Love is the message: lessons in unity from the Lithuanian electronic music scene
Later, one of Lizdas’ core DJs, Alex Krell, gears up for a stream of techno DJs notorious for nosebleeds, keeping things on the edge with some heavy-hitting mechanical music – choppy half-steps , industrial elements, clever arrangements and the perfect mixes abound. Also living in Kablys, a techno mecca in the Lithuanian capital, Vilnius, he tells us that the country has been enjoying a moment of glory for years.
“If you can find parties in Tbilisi, Georgia, you can find just as good here,” he says. “We have some really amazing locals who are just fucking good diggers,” Krell says. He doesn’t think the rest of Europe, and countries beyond, are giving Lithuania the recognition it deserves as a bastion of electronic music. “I had an outing with [fellow Lithuanian producer] Gardens of God, it was broadcast on BBC Radio 1, sold out on vinyl, and I really didn’t get any bookings. My main goal is not to be famous, but when you play 12 years in Kaunas and Vilnius, you know your clubs, what dancers need, and you want to go further, share your music with other people . It’s not about money, it’s about inner joy. I guess most local DJs would say the same.
“Lizdas has grown her own generation. So what you see here at the festival was built from the ground up. I remember when they opened… At first it was pretty much empty. Then after about a year, it exploded, ”he continues. “I just don’t know why more people aren’t coming. If you want to book a class A performer, they often don’t take the booking. There’s a huge difference when they can take the date here at Lizdas for €1,000 or one for €5,000 at a big venue in Berlin. They don’t take Lithuania too seriously, but most people who play here leave saying it’s the best crowd.
It’s easy to see what he means. There’s an overwhelming feeling that, despite this being the first year of a brand new festival in a country overlooked by techno artists, agents and tourists, the Lithuanian scene is mature and its punters experienced; it is a country that has been doing things on its own terms for decades. Talking to people outside or queuing at the bar for a drink, their passion is tangible and their knowledge of the tunes often daunting. More importantly, their outbound inclusiveness is immediate.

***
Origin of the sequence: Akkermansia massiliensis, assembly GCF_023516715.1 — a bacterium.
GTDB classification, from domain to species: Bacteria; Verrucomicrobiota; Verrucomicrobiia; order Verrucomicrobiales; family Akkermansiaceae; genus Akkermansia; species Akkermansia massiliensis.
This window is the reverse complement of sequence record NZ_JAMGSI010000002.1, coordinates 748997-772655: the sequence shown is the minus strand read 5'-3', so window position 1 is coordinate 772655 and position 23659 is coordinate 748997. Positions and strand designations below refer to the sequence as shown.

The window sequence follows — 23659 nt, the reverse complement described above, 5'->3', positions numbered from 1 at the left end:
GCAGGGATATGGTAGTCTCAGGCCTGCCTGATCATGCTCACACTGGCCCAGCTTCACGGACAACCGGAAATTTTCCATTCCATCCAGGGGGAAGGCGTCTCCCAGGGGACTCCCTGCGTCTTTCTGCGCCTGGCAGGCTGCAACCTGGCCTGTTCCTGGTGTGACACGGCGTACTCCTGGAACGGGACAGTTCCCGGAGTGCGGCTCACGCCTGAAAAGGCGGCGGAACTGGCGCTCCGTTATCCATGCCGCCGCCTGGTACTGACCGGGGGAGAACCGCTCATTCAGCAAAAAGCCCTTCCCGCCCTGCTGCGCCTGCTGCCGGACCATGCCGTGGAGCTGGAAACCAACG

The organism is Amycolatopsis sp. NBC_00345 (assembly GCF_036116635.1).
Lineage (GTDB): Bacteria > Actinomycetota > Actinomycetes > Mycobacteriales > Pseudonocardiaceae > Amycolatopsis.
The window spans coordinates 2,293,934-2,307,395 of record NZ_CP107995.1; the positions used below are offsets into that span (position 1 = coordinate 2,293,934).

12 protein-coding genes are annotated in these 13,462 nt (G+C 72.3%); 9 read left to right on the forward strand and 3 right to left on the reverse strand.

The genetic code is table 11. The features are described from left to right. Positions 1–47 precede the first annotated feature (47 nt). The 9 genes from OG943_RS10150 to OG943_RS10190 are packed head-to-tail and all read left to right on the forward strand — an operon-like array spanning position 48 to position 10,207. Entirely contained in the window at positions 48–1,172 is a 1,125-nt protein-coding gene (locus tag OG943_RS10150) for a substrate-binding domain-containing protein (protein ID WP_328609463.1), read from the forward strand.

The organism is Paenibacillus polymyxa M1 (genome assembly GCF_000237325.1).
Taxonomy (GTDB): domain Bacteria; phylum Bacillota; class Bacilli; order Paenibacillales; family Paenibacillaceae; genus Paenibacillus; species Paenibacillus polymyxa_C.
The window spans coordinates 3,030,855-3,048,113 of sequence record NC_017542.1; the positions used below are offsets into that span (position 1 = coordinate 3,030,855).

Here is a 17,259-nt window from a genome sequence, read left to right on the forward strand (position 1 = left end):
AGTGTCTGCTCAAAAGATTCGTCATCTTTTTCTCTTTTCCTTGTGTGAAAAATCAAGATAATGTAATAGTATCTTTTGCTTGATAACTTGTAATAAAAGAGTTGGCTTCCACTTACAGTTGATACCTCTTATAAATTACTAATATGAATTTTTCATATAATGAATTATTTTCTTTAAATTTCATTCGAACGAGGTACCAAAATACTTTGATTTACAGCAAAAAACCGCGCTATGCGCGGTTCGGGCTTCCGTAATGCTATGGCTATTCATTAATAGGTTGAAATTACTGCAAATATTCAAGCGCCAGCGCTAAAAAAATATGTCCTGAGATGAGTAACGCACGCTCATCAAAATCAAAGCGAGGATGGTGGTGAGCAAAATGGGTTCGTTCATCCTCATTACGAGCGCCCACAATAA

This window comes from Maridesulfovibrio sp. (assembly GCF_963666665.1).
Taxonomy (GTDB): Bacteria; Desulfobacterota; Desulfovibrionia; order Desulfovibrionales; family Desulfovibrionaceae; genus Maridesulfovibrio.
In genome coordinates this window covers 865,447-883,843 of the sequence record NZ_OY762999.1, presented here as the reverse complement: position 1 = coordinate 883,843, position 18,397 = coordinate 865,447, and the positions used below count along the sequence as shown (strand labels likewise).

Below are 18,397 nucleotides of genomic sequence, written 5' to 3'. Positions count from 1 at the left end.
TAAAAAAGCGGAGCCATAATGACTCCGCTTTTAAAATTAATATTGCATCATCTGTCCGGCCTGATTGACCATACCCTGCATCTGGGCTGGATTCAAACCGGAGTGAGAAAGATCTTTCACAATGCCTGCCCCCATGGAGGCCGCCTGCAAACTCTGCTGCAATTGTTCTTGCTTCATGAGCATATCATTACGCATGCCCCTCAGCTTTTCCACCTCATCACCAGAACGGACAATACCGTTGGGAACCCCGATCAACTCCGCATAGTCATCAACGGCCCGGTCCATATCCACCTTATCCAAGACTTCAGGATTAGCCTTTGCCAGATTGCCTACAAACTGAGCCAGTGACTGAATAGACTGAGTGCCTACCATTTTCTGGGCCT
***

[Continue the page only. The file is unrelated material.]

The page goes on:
AUDRA’s day and evening program reflects this attitude. Away from Pergalė, the full festival spans a week from late June to early July. During these dates, more than 40 free installations, dance performances, concerts, exhibitions, panels and more are spread over a very walkable distance. A QR code system offers rewards the more sites you visit, encouraging exploration. Despite the specialized nature of the main course, these side dishes invite the whole town to play.
Among the most impressive activities is an audiovisual show based on the aptly named Taxi Park – a decrepit multi-decker that once housed out-of-service taxis. It now hosts a 15-minute immersive sensory experience based on light beams and ambient industrial sounds. It is nothing less than world class. Unfortunately, flight times mean we miss a one-off performance by electronic music composer and visionary Caterina Barbieri at this address – AUDRA’s grand opening – but countless attendees eagerly explain how she made the most of this unique space, its lasers and its incredible acoustics.